Medication may be essential to contain a crisis situation, threatening suicide or a psychotic outbreak. But the reflexive move to suppress the symptoms of dis-ease by medication misses a vital avenue of healing. Through the creative imagination, we can work with any image - even the most terrifying - towards wholeness and integration. When we reach for a bottle of pills to drive a troubled person's images (be they fantasies, dreams or nightmares) out of their conscious minds, we may be smothering their own source of authentic healing. Through the practice of Active Dreaming, we learn to go into the forests of the mind and confront and resolve whatever terrors wait for us there. We discover that very often the deepest healing comes through the wound. Therapists can learn to use these techniques to guide others to safe clearings. But that will require more than 15 minutes and a prescription pad.

Tuesday, April 27, 2010

Catnaps are better when you dream

I love it when the guys in white coats come up with data confirming what dreamers and creators already know, and it's even better when a savvy reporter carries the story through the major media. The news from a recent study published in Current Biology and reported on CNN is that our ability to process and store information is greatly enhanced when we take an afternoon nap, and is ten times better when we dream during that nap.

"When you dream, your brain is trying to look at connections that you might not think of or notice when awake," suggests the lead author of the study, Robert Stickgold, the director of the Center for Sleep and Cognition at Beth Israel Deaconess Medical Center, in Boston, Massachusetts. "In the dream, the brain tries to figure out what's important and what it should keep or dump because it's of no value."

For the study, Stickgold's team directed 99 college students to memorize a complex maze they were shown on a computer screen. The researchers then placed the students inside a virtual, 3-D version of the maze and asked them to navigate to another spot within it. After taking this test a few times, half the participants took a 90-minute nap while the other half remained awake.

When the students were given the same test five hours later, those who had taken a nap did notably better than those who had stayed awake. The more interesting finding is that the nappers who dreamed about the maze performed ten times better than the nap-takers who didn't dream (or didn't remember dreaming). Many of the dreamers had not done too well in the initial test, which may have given their dreaming minds a spur to work on it until they got it right.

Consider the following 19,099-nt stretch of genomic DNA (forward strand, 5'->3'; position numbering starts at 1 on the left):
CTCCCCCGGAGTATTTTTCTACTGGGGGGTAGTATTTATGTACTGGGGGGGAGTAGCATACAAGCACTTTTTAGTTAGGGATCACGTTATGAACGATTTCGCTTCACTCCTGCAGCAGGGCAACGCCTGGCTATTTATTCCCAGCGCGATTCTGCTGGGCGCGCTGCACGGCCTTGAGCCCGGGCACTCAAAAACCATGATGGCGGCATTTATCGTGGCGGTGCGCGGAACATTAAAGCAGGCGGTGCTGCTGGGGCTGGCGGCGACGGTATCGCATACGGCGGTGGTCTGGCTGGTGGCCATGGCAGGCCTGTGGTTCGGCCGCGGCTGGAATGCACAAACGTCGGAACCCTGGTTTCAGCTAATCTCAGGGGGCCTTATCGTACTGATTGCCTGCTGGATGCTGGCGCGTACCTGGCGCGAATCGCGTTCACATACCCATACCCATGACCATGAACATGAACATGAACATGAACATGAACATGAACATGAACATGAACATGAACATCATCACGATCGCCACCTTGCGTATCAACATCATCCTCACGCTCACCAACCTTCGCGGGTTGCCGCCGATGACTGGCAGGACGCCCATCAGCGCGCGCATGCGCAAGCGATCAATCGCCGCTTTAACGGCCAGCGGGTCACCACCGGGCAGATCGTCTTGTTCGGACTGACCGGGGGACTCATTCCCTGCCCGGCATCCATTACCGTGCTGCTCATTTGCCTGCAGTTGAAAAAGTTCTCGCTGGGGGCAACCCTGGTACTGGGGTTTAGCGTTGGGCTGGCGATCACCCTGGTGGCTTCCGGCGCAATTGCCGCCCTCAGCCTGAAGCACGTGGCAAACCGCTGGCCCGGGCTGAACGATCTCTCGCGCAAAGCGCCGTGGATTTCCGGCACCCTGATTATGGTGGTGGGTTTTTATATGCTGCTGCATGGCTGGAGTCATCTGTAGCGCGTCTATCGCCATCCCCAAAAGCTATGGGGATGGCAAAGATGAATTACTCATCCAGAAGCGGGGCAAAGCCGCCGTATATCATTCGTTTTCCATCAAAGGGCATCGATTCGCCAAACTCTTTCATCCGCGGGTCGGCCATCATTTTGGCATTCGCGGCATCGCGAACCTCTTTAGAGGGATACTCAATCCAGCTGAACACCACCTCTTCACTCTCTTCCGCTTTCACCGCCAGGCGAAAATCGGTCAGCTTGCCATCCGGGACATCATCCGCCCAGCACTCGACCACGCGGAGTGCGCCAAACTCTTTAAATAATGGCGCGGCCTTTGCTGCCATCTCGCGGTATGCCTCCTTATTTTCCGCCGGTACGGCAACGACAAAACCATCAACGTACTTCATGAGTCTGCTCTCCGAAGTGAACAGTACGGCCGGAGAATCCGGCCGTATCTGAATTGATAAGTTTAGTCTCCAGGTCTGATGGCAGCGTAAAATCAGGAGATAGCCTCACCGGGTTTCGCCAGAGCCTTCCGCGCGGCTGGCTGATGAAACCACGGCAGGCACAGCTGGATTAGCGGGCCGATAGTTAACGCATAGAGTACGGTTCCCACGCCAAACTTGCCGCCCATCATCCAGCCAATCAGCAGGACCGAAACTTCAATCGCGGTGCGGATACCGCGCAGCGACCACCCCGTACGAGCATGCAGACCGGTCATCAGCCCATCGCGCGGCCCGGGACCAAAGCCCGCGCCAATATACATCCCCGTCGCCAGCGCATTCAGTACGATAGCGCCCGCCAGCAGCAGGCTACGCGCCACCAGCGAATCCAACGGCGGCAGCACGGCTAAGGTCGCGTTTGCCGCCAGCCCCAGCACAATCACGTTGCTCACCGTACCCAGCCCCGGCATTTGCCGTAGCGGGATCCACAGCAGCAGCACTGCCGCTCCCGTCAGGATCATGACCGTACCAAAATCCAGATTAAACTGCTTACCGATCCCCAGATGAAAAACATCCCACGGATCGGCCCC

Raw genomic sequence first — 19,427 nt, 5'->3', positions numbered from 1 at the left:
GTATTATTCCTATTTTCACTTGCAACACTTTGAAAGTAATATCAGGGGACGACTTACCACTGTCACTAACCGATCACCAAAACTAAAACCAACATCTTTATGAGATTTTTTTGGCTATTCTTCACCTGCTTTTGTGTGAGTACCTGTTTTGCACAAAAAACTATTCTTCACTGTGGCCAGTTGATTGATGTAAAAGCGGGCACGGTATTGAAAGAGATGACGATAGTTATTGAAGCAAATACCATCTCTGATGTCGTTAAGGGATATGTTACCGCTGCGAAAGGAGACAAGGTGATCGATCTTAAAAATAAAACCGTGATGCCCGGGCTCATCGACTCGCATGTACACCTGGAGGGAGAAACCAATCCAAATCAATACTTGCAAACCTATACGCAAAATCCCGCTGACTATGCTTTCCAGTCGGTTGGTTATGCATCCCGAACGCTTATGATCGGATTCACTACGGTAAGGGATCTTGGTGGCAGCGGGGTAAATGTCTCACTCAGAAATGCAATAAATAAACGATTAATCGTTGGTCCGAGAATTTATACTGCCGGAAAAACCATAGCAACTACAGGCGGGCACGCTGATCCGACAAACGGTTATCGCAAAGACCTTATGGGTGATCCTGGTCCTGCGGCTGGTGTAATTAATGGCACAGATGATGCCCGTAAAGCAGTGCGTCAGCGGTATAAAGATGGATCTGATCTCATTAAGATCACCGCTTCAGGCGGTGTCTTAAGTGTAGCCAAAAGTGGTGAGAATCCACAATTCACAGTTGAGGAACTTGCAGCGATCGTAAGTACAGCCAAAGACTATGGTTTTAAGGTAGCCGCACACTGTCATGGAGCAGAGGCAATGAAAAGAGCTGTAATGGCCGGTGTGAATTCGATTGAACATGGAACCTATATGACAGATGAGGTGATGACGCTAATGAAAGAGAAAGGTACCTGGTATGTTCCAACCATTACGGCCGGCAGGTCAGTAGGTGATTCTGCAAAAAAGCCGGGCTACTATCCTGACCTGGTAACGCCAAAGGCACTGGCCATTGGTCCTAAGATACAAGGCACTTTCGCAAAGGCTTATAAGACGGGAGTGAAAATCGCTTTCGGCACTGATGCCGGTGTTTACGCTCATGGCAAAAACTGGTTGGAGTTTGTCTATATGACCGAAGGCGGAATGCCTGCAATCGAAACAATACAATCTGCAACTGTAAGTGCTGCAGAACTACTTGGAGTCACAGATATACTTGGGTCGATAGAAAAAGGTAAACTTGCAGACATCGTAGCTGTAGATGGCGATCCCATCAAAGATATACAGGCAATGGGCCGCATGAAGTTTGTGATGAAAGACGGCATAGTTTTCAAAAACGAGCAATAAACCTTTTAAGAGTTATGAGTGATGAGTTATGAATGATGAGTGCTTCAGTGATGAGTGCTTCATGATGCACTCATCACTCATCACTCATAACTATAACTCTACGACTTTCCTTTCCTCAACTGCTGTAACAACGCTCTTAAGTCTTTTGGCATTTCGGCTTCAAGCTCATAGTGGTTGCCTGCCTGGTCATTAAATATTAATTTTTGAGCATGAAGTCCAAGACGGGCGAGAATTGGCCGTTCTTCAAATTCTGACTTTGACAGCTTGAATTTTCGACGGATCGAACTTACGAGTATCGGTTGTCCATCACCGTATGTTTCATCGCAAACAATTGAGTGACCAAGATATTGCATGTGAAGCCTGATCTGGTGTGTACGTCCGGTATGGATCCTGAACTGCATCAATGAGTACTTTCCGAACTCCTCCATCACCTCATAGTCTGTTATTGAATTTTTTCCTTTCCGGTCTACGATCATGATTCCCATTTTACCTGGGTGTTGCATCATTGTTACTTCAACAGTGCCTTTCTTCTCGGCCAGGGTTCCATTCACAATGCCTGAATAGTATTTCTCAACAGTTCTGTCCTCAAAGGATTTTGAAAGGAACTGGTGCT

The results of this study would be no surprise to many creative people, at any point in history. So next time you have a tough assignment, take a nap - and catch your dreams as you come out of it.

Source: “Naps boost memory, but only if you dream” by Denise Mann. Reported by CNN April 23, 2010.

Monday, April 26, 2010

To the Deer of the Mountain

Gore Mountain, New York
Over the past weekend, I shared extraordinary experiences of healing and transformation with a group of frequent flyers on a mountain in the Adirondacks where I have been leading very special gatherings in the spring and fall over fourteen years. This is a place where the Deer energy is very strong. In our very first gathering, as described in my book Dreamgates, the Deer spirit became available for healing for a woman who had been told she had an incurable disease. What unfolded last weekend was even more remarkable and I hope to write about it at the right time.
At the beginning and at the end of our retreat, in a circle of joined hands and streaming energy, I found myself impelled to recite a poem that I wrote many years ago to celebrate the Deer of this mountain. I want to share this now:
To the Deer of the Mountain
Deepheart, mountain guardian
who harries the hunter
and knows what belongs to us
and what does not,
give us your speed,
your ability to read the land,
to see what is behind us and around us.
May we grow with the seasons
into your branching wisdom
putting up antlers as taproots into the sky
to draw down the power of heaven,
reaching into the wounded places
to heal and make whole,
walking as living candelabra,
crowned with light,
crowning each other with light.

Sunday, April 18, 2010

Dreaming at Malaprops

Asheville, North Carolina
"I'm a dreamer," Emoke B'racz, the owner of Malaprops bookstore in Asheville, greets me when I slip through the door behind the three wild sculpted ladies on the sidewalk. I respond that it seems to me that everyone who has the passion and fortitude to run an independent bookstore in current economic conditions is a dreamer. "Maybe so," she agrees, "but I learned to dream with my grandmother in a village in Hungary. She learned from her grandmother. And we've dreamed together long-distance." She recounts, with a wistful smile, a dream from many years ago in which she was trying to find her grandmother and give her a bathrobe. She had a great sense of blessing and relief when she succeeded. Later she learned that at the time of her dream, her grandmother had been in a hospital and was feared to be close to death. After the dream, she recovered and was allowed to return home.